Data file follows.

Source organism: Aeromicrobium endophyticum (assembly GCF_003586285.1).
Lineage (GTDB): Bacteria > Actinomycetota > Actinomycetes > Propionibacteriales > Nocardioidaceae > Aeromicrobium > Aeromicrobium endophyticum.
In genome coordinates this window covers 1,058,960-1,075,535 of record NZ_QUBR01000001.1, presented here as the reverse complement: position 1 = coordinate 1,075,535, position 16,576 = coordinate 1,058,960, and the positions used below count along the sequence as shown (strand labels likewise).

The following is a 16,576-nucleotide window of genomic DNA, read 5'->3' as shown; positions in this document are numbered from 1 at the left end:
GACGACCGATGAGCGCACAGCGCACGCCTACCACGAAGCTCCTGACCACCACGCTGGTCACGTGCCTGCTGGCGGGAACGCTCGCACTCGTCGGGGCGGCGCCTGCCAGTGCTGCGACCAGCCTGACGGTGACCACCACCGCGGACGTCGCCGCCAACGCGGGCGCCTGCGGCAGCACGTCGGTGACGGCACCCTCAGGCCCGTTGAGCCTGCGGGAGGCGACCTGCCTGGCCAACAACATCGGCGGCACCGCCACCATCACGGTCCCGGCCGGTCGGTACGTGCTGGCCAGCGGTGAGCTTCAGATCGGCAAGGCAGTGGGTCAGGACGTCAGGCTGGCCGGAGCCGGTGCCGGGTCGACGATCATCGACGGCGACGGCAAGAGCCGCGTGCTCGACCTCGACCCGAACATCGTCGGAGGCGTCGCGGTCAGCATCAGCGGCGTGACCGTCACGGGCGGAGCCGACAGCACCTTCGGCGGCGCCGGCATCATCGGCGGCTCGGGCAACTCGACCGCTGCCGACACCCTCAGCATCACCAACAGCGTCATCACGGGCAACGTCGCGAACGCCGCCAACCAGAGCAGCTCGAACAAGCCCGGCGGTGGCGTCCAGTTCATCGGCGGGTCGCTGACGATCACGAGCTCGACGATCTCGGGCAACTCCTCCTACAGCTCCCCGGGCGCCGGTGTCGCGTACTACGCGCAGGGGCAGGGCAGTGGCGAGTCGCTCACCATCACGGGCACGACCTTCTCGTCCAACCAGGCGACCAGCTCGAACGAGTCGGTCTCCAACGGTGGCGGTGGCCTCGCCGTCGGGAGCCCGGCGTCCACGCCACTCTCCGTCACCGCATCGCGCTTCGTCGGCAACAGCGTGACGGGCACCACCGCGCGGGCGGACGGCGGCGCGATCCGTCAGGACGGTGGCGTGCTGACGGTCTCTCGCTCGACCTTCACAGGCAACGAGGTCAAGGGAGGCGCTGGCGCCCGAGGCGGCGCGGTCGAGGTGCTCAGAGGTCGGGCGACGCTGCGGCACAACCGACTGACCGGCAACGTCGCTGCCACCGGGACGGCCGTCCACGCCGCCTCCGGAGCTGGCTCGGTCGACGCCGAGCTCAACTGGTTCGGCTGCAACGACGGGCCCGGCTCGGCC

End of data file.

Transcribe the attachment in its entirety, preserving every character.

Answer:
Source organism: Aeromicrobium endophyticum (assembly GCF_003586285.1).
Lineage (GTDB): Bacteria > Actinomycetota > Actinomycetes > Propionibacteriales > Nocardioidaceae > Aeromicrobium > Aeromicrobium endophyticum.
In genome coordinates this window covers 1,058,960-1,075,535 of record NZ_QUBR01000001.1, presented here as the reverse complement: position 1 = coordinate 1,075,535, position 16,576 = coordinate 1,058,960, and the positions used below count along the sequence as shown (strand labels likewise).

The following is a 16,576-nucleotide window of genomic DNA, read 5'->3' as shown; positions in this document are numbered from 1 at the left end:
GACGACCGATGAGCGCACAGCGCACGCCTACCACGAAGCTCCTGACCACCACGCTGGTCACGTGCCTGCTGGCGGGAACGCTCGCACTCGTCGGGGCGGCGCCTGCCAGTGCTGCGACCAGCCTGACGGTGACCACCACCGCGGACGTCGCCGCCAACGCGGGCGCCTGCGGCAGCACGTCGGTGACGGCACCCTCAGGCCCGTTGAGCCTGCGGGAGGCGACCTGCCTGGCCAACAACATCGGCGGCACCGCCACCATCACGGTCCCGGCCGGTCGGTACGTGCTGGCCAGCGGTGAGCTTCAGATCGGCAAGGCAGTGGGTCAGGACGTCAGGCTGGCCGGAGCCGGTGCCGGGTCGACGATCATCGACGGCGACGGCAAGAGCCGCGTGCTCGACCTCGACCCGAACATCGTCGGAGGCGTCGCGGTCAGCATCAGCGGCGTGACCGTCACGGGCGGAGCCGACAGCACCTTCGGCGGCGCCGGCATCATCGGCGGCTCGGGCAACTCGACCGCTGCCGACACCCTCAGCATCACCAACAGCGTCATCACGGGCAACGTCGCGAACGCCGCCAACCAGAGCAGCTCGAACAAGCCCGGCGGTGGCGTCCAGTTCATCGGCGGGTCGCTGACGATCACGAGCTCGACGATCTCGGGCAACTCCTCCTACAGCTCCCCGGGCGCCGGTGTCGCGTACTACGCGCAGGGGCAGGGCAGTGGCGAGTCGCTCACCATCACGGGCACGACCTTCTCGTCCAACCAGGCGACCAGCTCGAACGAGTCGGTCTCCAACGGTGGCGGTGGCCTCGCCGTCGGGAGCCCGGCGTCCACGCCACTCTCCGTCACCGCATCGCGCTTCGTCGGCAACAGCGTGACGGGCACCACCGCGCGGGCGGACGGCGGCGCGATCCGTCAGGACGGTGGCGTGCTGACGGTCTCTCGCTCGACCTTCACAGGCAACGAGGTCAAGGGAGGCGCTGGCGCCCGAGGCGGCGCGGTCGAGGTGCTCAGAGGTCGGGCGACGCTGCGGCACAACCGACTGACCGGCAACGTCGCTGCCACCGGGACGGCCGTCCACGCCGCCTCCGGAGCTGGCTCGGTCGACGCCGAGCTCAACTGGTTCGGCTGCAACGACGGGCCCGGCTCGGCC